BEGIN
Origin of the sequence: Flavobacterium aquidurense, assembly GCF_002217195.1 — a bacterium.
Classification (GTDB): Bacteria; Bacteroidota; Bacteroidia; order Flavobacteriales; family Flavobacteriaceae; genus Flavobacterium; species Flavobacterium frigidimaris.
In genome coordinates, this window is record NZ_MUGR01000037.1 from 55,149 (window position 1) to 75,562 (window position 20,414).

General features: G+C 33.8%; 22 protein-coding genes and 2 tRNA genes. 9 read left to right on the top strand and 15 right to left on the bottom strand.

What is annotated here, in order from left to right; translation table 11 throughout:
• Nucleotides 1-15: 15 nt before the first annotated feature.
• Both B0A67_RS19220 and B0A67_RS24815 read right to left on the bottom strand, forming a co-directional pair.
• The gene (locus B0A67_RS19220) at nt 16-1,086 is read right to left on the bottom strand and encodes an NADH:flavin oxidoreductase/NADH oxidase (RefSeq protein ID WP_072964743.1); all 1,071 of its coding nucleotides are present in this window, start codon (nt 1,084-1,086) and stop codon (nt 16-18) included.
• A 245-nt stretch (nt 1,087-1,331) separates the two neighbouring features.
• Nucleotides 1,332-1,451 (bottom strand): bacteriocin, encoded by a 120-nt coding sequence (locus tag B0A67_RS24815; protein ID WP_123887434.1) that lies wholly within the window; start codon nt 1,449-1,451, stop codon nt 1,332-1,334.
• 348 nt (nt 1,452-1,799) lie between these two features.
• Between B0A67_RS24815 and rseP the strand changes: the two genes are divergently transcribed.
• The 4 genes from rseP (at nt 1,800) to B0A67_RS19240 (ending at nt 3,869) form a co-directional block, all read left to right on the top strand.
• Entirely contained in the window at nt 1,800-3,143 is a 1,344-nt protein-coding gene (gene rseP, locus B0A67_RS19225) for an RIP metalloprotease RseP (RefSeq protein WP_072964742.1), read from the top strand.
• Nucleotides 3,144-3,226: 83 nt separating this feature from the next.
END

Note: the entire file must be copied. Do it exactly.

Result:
Origin of the sequence: Flavobacterium aquidurense, assembly GCF_002217195.1 — a bacterium.
Classification (GTDB): Bacteria; Bacteroidota; Bacteroidia; order Flavobacteriales; family Flavobacteriaceae; genus Flavobacterium; species Flavobacterium frigidimaris.
In genome coordinates, this window is record NZ_MUGR01000037.1 from 55,149 (window position 1) to 75,562 (window position 20,414).

General features: G+C 33.8%; 22 protein-coding genes and 2 tRNA genes. 9 read left to right on the top strand and 15 right to left on the bottom strand.

What is annotated here, in order from left to right; translation table 11 throughout:
• Nucleotides 1-15: 15 nt before the first annotated feature.
• Both B0A67_RS19220 and B0A67_RS24815 read right to left on the bottom strand, forming a co-directional pair.
• The gene (locus B0A67_RS19220) at nt 16-1,086 is read right to left on the bottom strand and encodes an NADH:flavin oxidoreductase/NADH oxidase (RefSeq protein ID WP_072964743.1); all 1,071 of its coding nucleotides are present in this window, start codon (nt 1,084-1,086) and stop codon (nt 16-18) included.
• A 245-nt stretch (nt 1,087-1,331) separates the two neighbouring features.
• Nucleotides 1,332-1,451 (bottom strand): bacteriocin, encoded by a 120-nt coding sequence (locus tag B0A67_RS24815; protein ID WP_123887434.1) that lies wholly within the window; start codon nt 1,449-1,451, stop codon nt 1,332-1,334.
• 348 nt (nt 1,452-1,799) lie between these two features.
• Between B0A67_RS24815 and rseP the strand changes: the two genes are divergently transcribed.
• The 4 genes from rseP (at nt 1,800) to B0A67_RS19240 (ending at nt 3,869) form a co-directional block, all read left to right on the top strand.
• Entirely contained in the window at nt 1,800-3,143 is a 1,344-nt protein-coding gene (gene rseP, locus B0A67_RS19225) for an RIP metalloprotease RseP (RefSeq protein WP_072964742.1), read from the top strand.
• Nucleotides 3,144-3,226: 83 nt separating this feature from the next.